Wastewater treatment is identified as a factor expected to fuel the market growth of microbial fuel cells, in a new QY Research Report.
These simple little devices come in a variety of shapes, sizes and styles, and can do so much more than just produce our power. To start, you can run them using almost any carbon source. If it rots, it can be used as fuel. Not only that, but using different configurations, you can use them to desalinate water, generate hydrogen or methane, or even synthesize drugs for you.
Best of all, you can incorporate plants into your design and now you have a literal living solar panel. The plant captures carbon, deposits some into the soil for the microbes to eat and turn into power. No silicon required, and if you use food plants, you get a tasty snack while you’re at it.
This technology isn’t new, but development up until now has been fairly slow. The problem was that the materials to make better electrodes have only recently become readily available so cells were only capable of generating small amounts of power. Now with materials more available, as well as a better understanding of the microbes that are actually producing the power, microbial fuel cells are beginning to see vast improvements.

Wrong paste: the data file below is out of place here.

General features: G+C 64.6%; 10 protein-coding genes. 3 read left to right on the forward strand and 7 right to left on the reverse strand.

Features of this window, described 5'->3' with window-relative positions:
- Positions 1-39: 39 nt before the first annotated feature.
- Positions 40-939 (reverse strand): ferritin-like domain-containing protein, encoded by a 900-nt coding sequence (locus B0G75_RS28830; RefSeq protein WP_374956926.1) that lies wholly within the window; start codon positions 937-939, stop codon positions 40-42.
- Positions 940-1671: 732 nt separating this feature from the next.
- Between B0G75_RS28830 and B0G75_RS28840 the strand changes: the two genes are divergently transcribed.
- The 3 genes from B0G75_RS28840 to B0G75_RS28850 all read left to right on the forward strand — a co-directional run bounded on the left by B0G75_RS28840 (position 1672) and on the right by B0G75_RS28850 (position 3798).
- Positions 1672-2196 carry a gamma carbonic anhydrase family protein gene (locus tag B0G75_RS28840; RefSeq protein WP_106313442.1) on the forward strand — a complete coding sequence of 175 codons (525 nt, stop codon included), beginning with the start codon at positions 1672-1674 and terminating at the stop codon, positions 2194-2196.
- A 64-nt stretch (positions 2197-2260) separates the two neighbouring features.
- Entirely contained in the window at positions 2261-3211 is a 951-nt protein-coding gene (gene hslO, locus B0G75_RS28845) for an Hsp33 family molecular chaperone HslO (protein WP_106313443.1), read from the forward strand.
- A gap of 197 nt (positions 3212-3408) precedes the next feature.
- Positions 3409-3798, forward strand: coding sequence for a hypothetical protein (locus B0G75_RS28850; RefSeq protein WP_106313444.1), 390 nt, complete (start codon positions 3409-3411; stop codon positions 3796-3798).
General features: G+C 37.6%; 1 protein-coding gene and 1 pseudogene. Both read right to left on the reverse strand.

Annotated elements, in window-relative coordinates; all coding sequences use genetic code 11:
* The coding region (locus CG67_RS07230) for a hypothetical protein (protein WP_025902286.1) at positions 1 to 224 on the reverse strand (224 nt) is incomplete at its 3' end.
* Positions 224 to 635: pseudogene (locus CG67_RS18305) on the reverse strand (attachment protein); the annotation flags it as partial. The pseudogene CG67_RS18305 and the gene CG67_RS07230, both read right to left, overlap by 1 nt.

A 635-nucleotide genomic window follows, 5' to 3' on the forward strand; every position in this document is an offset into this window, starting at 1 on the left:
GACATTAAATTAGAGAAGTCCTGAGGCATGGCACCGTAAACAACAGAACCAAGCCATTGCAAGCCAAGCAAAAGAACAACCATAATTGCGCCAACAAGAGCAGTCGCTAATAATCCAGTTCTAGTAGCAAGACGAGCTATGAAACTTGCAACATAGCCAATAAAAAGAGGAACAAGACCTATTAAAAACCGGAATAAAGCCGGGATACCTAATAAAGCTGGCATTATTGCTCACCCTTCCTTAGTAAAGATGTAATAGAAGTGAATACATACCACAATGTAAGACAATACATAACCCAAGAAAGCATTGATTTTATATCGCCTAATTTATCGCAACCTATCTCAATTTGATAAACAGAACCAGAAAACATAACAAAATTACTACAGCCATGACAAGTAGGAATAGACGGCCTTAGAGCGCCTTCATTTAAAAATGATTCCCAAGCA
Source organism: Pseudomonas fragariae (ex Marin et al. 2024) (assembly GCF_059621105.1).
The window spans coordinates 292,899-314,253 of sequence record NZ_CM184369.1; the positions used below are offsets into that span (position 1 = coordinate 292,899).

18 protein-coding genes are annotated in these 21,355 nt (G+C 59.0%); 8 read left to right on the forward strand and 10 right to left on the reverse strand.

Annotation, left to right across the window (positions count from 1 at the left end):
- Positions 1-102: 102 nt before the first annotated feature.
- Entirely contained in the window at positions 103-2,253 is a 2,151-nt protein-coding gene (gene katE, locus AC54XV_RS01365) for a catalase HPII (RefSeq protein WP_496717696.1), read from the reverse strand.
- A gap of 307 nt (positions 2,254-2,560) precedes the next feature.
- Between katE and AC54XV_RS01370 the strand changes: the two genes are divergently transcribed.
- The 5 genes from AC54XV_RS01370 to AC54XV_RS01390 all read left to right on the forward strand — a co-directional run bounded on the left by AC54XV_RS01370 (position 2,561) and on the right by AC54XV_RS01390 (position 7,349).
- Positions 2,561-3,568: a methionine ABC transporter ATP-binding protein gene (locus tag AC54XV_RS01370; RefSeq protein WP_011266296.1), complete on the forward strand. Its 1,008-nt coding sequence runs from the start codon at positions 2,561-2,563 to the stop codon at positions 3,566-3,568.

We’ve already begun to see these devices applied at an industrial scale. Sewage treatment plants have started to integrate microbial fuel cells into their waste processing facilities to generate some of the power to run the facility, cutting their energy costs. Soon, improved versions of these cells, built with the next generation of carbon materials, could be powering your home.
This signal was first written on 30 Sep 2016.